While reading The Motorycle Diaries, I came across this hauntingly beautiful poem written by Otero Silva, a Venezuelan poet and novelist born in 1908: I heard splashing on the boat her bare feet And sensed in our faces the hungry dusk My heart swaying between her and the street, the road I don’t know where I found the strength to free myself from her eyes to slip from her arms She stayed, crying through rain and glass clouded with grief and tears She stayed, unable to cry Wait! I will come walking with you.

Keep Off The grass

I finally found, read and loved a book that hasn’t been extensively reviewed (yet) on the blogosphere! If you aren’t already enticed by the title, get a load of this: an Indian investment banker on Wall Street, born and brought up in the US, decides to quit his million dollar job to go to India to find his roots. He enrolls himself at IIM (Indian Institute of Management) Bangalore, and what ensues is a hillarious chase of answers, grades and weed.  Obviously, the IIM turns out to be completely different from typical B-schools in the US and elsewhere. Samrat Ratan, the protagonist, once a Yale valedictorian and a big-shot banker, is pitted against the super-brained IITians from the country, only to discover that mediocrity has its own virtues. His constant struggle between his American upbringing and Indian roots initially finds no solace in the rat-race of grades and jobs, until he realizes that relationships are what really matter.  In his quest for happiness, Samrat meets Sarkar and Vinod, the former an incredibly smart guy with …

Teacher Man

Frank McCourt has given a new dimension to teaching in this non-fictional account. He writes about teaching and learning and teaching to learn and learning to teach. McCourt’s journey is rooted in Ireland, from where he seeks to rise in the minds and hearts of the students in New York’s public schools, through his unconventional, inspiring approach to teaching. As he explores his own identity, he accepts that teachers don’t have all the answers, and that is only human. His creative writing class reads and sings cooking recipes, his English class discusses Little Bo Peep! Even when we don’t relate to the Irish life or the NY adolescents, we end up becoming a part of the Teacher Man phenomenon. The racy, decryptable writing makes you belong in McCourt’s classes. His humble, inquisitive approach to teaching makes you want to learn, as though it comes from choice and not force. Great teaching, great writing and very inspirational. If you’re a student, it will give you a new perspective on learning. If you’re a teacher, you’ll want …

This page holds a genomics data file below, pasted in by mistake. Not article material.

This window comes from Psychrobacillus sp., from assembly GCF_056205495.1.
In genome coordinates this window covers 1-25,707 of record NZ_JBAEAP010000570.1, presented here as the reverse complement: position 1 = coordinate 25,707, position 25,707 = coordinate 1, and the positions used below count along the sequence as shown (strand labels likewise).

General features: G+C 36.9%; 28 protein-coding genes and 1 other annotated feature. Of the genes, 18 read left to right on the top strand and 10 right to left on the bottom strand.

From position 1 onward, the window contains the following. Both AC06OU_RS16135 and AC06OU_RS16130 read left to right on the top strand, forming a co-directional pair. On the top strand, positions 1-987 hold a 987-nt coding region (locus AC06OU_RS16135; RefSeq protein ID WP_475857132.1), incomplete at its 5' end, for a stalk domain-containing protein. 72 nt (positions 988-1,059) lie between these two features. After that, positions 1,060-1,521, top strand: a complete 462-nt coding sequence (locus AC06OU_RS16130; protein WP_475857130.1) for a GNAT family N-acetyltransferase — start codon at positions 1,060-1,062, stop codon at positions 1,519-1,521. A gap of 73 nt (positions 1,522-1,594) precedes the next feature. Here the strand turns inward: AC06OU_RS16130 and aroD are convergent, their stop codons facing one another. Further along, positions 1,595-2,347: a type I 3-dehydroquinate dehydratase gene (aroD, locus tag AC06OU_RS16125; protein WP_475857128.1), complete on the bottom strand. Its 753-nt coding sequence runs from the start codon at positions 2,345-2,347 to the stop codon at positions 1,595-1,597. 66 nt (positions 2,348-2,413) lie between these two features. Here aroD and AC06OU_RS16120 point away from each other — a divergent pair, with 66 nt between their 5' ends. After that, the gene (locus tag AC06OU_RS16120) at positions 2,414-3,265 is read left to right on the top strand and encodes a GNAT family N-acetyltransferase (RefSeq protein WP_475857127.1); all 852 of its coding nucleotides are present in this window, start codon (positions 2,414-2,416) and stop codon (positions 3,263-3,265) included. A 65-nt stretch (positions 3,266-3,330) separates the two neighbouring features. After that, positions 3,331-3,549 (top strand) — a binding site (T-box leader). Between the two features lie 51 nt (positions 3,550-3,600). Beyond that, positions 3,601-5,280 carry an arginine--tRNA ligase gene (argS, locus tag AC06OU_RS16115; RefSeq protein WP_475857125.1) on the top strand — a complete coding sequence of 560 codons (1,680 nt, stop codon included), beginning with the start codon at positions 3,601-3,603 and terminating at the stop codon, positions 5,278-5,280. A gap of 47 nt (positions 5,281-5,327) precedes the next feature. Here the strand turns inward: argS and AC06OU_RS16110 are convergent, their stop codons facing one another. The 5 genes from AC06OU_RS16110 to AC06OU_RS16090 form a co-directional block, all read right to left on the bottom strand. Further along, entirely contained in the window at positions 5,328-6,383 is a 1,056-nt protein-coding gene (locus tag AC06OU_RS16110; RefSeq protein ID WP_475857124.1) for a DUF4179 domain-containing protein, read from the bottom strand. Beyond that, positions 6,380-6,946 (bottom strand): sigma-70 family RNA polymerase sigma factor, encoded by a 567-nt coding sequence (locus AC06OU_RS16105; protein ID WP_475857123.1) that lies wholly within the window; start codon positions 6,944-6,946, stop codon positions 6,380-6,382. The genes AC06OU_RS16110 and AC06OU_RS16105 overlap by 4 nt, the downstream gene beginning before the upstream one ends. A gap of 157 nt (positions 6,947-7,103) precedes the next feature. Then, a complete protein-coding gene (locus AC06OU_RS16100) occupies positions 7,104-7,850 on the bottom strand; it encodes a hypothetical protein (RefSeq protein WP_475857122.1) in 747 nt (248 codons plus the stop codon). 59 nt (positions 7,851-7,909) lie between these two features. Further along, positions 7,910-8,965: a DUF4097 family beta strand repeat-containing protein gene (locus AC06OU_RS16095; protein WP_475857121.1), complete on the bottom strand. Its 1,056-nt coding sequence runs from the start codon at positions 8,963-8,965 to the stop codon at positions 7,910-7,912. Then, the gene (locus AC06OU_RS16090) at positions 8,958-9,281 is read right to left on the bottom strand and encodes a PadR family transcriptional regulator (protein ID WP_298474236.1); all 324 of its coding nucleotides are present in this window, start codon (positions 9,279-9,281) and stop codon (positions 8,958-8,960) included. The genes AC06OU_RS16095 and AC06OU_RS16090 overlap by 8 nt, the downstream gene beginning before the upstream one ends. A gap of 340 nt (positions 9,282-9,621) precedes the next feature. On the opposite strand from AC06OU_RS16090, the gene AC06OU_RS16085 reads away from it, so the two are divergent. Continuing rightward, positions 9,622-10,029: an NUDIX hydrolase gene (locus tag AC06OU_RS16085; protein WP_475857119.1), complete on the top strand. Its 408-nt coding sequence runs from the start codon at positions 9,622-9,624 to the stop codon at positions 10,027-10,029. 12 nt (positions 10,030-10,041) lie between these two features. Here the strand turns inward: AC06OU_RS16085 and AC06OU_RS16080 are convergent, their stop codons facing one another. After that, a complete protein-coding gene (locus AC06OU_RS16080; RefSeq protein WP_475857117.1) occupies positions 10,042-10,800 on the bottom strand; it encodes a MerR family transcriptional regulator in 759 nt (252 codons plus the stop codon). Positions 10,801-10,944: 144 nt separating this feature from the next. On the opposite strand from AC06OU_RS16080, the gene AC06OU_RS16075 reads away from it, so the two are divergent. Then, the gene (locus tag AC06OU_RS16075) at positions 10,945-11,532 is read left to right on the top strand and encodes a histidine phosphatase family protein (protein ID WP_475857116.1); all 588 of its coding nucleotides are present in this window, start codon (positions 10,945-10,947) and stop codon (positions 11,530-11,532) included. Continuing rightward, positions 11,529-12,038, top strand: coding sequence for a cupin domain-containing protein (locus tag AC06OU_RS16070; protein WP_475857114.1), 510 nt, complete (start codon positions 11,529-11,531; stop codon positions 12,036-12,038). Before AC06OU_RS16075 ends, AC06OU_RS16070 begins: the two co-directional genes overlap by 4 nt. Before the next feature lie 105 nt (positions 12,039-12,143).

The 3 best graduation speeches

Words can be ‘weapons’ of mass inspiration, especially when the right ones are found at the right moments, moments which tend to define the rest of our lives. The following three graduation speeches inspire me most as I prepare to undertake the journey that lies ahead. One. Steve Jobs, the creator of Apple, to the Class of 2005 at Stanford. Two. Chetan Bhagat, an IIT grad and the author of Five Point Someone, at Symbiosis (India) Convocation 2008. Good Morning everyone and thank you for giving me this chance to speak to you. This day is about you. You, who have come to this college, leaving the comfort of your homes (or in some cases discomfort), to become something in your life. I am sure you are excited. There are few days in human life when one is truly elated. The first day in college is one of them. When you were getting ready today, you felt a tingling in your stomach. What would the auditorium be like, what would the teachers be like, who are …